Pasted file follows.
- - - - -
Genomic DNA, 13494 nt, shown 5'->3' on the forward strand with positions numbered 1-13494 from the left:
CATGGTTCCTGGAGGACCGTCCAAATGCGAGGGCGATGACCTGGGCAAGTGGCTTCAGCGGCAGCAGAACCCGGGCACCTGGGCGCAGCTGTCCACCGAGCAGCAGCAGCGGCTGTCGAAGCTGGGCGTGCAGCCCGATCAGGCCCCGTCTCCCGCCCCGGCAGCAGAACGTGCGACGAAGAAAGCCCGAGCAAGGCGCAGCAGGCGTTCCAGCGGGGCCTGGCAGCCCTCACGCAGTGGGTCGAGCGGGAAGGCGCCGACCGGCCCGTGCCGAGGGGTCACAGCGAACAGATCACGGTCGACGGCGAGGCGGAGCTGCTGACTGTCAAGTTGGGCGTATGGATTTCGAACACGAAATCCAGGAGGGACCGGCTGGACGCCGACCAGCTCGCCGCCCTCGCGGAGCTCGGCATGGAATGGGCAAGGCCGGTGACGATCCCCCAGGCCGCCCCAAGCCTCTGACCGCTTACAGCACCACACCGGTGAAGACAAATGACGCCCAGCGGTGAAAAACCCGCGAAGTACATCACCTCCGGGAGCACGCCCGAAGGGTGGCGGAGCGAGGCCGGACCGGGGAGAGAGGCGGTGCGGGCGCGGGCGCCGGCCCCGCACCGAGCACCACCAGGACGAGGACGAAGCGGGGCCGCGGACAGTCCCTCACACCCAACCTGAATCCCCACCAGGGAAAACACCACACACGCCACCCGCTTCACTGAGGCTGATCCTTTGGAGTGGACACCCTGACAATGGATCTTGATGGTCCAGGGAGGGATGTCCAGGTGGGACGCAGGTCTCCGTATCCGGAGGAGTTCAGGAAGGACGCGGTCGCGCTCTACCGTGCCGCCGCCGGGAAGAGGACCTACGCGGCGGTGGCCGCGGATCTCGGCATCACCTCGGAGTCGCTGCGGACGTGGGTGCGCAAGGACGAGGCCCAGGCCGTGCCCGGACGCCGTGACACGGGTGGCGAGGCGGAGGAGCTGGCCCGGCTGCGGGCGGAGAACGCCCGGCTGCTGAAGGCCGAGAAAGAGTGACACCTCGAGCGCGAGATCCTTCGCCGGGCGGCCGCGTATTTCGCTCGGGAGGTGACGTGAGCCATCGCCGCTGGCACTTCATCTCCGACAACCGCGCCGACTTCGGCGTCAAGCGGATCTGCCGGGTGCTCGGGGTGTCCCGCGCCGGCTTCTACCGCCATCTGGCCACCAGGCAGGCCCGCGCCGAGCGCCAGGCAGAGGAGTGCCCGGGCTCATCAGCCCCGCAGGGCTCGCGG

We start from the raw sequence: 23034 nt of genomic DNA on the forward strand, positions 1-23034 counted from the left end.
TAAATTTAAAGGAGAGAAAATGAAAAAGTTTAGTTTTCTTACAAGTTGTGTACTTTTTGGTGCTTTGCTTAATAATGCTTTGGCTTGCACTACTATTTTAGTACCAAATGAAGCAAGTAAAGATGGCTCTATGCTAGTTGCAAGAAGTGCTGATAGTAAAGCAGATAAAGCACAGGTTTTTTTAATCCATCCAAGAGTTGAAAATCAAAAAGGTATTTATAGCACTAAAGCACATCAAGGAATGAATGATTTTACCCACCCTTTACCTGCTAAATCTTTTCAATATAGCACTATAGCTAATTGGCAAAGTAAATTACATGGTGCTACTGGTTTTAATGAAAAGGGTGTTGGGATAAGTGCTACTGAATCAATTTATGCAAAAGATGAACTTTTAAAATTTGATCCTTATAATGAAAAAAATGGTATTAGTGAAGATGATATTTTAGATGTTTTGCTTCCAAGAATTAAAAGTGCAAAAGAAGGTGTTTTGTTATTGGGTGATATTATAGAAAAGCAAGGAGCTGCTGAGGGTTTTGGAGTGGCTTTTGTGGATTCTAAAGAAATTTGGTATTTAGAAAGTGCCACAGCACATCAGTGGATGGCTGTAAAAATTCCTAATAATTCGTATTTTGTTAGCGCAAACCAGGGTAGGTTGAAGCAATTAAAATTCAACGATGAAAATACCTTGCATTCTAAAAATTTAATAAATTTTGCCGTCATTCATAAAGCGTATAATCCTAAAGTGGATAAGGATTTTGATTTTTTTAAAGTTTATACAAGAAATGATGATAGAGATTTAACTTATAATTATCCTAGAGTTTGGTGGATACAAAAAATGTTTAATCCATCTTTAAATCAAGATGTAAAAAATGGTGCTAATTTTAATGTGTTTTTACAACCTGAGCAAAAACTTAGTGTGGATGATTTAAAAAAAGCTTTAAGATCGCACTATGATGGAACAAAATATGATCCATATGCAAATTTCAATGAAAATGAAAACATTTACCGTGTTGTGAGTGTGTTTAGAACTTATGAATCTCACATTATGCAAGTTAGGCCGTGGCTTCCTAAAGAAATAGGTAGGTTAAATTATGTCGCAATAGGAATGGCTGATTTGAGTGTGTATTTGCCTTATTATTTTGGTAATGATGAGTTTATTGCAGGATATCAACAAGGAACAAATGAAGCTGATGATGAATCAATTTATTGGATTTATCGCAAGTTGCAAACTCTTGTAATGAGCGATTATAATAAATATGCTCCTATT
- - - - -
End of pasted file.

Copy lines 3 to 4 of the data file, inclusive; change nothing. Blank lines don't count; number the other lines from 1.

We start from the raw sequence: 23034 nt of genomic DNA on the forward strand, positions 1-23034 counted from the left end.
TAAATTTAAAGGAGAGAAAATGAAAAAGTTTAGTTTTCTTACAAGTTGTGTACTTTTTGGTGCTTTGCTTAATAATGCTTTGGCTTGCACTACTATTTTAGTACCAAATGAAGCAAGTAAAGATGGCTCTATGCTAGTTGCAAGAAGTGCTGATAGTAAAGCAGATAAAGCACAGGTTTTTTTAATCCATCCAAGAGTTGAAAATCAAAAAGGTATTTATAGCACTAAAGCACATCAAGGAATGAATGATTTTACCCACCCTTTACCTGCTAAATCTTTTCAATATAGCACTATAGCTAATTGGCAAAGTAAATTACATGGTGCTACTGGTTTTAATGAAAAGGGTGTTGGGATAAGTGCTACTGAATCAATTTATGCAAAAGATGAACTTTTAAAATTTGATCCTTATAATGAAAAAAATGGTATTAGTGAAGATGATATTTTAGATGTTTTGCTTCCAAGAATTAAAAGTGCAAAAGAAGGTGTTTTGTTATTGGGTGATATTATAGAAAAGCAAGGAGCTGCTGAGGGTTTTGGAGTGGCTTTTGTGGATTCTAAAGAAATTTGGTATTTAGAAAGTGCCACAGCACATCAGTGGATGGCTGTAAAAATTCCTAATAATTCGTATTTTGTTAGCGCAAACCAGGGTAGGTTGAAGCAATTAAAATTCAACGATGAAAATACCTTGCATTCTAAAAATTTAATAAATTTTGCCGTCATTCATAAAGCGTATAATCCTAAAGTGGATAAGGATTTTGATTTTTTTAAAGTTTATACAAGAAATGATGATAGAGATTTAACTTATAATTATCCTAGAGTTTGGTGGATACAAAAAATGTTTAATCCATCTTTAAATCAAGATGTAAAAAATGGTGCTAATTTTAATGTGTTTTTACAACCTGAGCAAAAACTTAGTGTGGATGATTTAAAAAAAGCTTTAAGATCGCACTATGATGGAACAAAATATGATCCATATGCAAATTTCAATGAAAATGAAAACATTTACCGTGTTGTGAGTGTGTTTAGAACTTATGAATCTCACATTATGCAAGTTAGGCCGTGGCTTCCTAAAGAAATAGGTAGGTTAAATTATGTCGCAATAGGAATGGCTGATTTGAGTGTGTATTTGCCTTATTATTTTGGTAATGATGAGTTTATTGCAGGATATCAACAAGGAACAAATGAAGCTGATGATGAATCAATTTATTGGATTTATCGCAAGTTGCAAACTCTTGTAATGAGCGATTATAATAAATATGCTCCTATT